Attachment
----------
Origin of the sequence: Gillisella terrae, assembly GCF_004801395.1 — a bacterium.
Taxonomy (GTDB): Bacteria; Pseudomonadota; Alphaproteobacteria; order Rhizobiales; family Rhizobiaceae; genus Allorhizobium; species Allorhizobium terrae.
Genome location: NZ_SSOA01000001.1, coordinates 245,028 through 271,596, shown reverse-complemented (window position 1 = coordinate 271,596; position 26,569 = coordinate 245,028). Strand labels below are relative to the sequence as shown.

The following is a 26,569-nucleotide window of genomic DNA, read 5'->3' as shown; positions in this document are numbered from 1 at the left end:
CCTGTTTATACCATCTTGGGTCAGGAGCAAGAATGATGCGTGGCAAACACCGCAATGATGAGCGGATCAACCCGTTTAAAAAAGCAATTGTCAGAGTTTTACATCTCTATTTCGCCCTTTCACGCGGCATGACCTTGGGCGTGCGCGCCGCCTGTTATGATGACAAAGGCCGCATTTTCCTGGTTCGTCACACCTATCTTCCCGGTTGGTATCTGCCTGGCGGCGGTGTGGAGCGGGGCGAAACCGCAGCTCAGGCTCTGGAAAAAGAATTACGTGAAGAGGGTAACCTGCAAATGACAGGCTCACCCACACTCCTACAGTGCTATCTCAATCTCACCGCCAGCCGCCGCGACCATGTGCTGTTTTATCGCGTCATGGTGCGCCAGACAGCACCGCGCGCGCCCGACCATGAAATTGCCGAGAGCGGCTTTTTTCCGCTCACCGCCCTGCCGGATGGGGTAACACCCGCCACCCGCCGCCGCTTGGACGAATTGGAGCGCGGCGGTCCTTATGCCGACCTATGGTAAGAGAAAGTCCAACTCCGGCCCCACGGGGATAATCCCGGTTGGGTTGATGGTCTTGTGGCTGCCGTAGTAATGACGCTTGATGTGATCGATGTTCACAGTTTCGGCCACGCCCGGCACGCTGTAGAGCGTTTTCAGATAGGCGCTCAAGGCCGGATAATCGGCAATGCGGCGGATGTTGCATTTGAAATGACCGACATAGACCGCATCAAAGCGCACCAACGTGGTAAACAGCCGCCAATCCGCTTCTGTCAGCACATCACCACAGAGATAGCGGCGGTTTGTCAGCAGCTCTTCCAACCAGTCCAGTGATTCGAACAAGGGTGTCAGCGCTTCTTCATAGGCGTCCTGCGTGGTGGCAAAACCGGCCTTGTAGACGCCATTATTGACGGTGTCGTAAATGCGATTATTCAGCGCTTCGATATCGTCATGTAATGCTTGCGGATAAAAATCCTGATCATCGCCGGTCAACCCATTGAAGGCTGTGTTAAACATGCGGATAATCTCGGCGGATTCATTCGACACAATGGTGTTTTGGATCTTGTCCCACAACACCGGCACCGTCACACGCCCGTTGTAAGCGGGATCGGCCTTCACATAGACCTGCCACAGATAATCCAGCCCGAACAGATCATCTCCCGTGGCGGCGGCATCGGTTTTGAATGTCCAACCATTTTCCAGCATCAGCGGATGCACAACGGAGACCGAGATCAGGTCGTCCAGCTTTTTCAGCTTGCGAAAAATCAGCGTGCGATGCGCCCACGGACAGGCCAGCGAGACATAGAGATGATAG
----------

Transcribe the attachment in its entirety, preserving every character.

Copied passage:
Origin of the sequence: Gillisella terrae, assembly GCF_004801395.1 — a bacterium.
Taxonomy (GTDB): Bacteria; Pseudomonadota; Alphaproteobacteria; order Rhizobiales; family Rhizobiaceae; genus Allorhizobium; species Allorhizobium terrae.
Genome location: NZ_SSOA01000001.1, coordinates 245,028 through 271,596, shown reverse-complemented (window position 1 = coordinate 271,596; position 26,569 = coordinate 245,028). Strand labels below are relative to the sequence as shown.

The following is a 26,569-nucleotide window of genomic DNA, read 5'->3' as shown; positions in this document are numbered from 1 at the left end:
CCTGTTTATACCATCTTGGGTCAGGAGCAAGAATGATGCGTGGCAAACACCGCAATGATGAGCGGATCAACCCGTTTAAAAAAGCAATTGTCAGAGTTTTACATCTCTATTTCGCCCTTTCACGCGGCATGACCTTGGGCGTGCGCGCCGCCTGTTATGATGACAAAGGCCGCATTTTCCTGGTTCGTCACACCTATCTTCCCGGTTGGTATCTGCCTGGCGGCGGTGTGGAGCGGGGCGAAACCGCAGCTCAGGCTCTGGAAAAAGAATTACGTGAAGAGGGTAACCTGCAAATGACAGGCTCACCCACACTCCTACAGTGCTATCTCAATCTCACCGCCAGCCGCCGCGACCATGTGCTGTTTTATCGCGTCATGGTGCGCCAGACAGCACCGCGCGCGCCCGACCATGAAATTGCCGAGAGCGGCTTTTTTCCGCTCACCGCCCTGCCGGATGGGGTAACACCCGCCACCCGCCGCCGCTTGGACGAATTGGAGCGCGGCGGTCCTTATGCCGACCTATGGTAAGAGAAAGTCCAACTCCGGCCCCACGGGGATAATCCCGGTTGGGTTGATGGTCTTGTGGCTGCCGTAGTAATGACGCTTGATGTGATCGATGTTCACAGTTTCGGCCACGCCCGGCACGCTGTAGAGCGTTTTCAGATAGGCGCTCAAGGCCGGATAATCGGCAATGCGGCGGATGTTGCATTTGAAATGACCGACATAGACCGCATCAAAGCGCACCAACGTGGTAAACAGCCGCCAATCCGCTTCTGTCAGCACATCACCACAGAGATAGCGGCGGTTTGTCAGCAGCTCTTCCAACCAGTCCAGTGATTCGAACAAGGGTGTCAGCGCTTCTTCATAGGCGTCCTGCGTGGTGGCAAAACCGGCCTTGTAGACGCCATTATTGACGGTGTCGTAAATGCGATTATTCAGCGCTTCGATATCGTCATGTAATGCTTGCGGATAAAAATCCTGATCATCGCCGGTCAACCCATTGAAGGCTGTGTTAAACATGCGGATAATCTCGGCGGATTCATTCGACACAATGGTGTTTTGGATCTTGTCCCACAACACCGGCACCGTCACACGCCCGTTGTAAGCGGGATCGGCCTTCACATAGACCTGCCACAGATAATCCAGCCCGAACAGATCATCTCCCGTGGCGGCGGCATCGGTTTTGAATGTCCAACCATTTTCCAGCATCAGCGGATGCACAACGGAGACCGAGATCAGGTCGTCCAGCTTTTTCAGCTTGCGAAAAATCAGCGTGCGATGCGCCCACGGACAGGCCAGCGAGACATAGAGATGATAG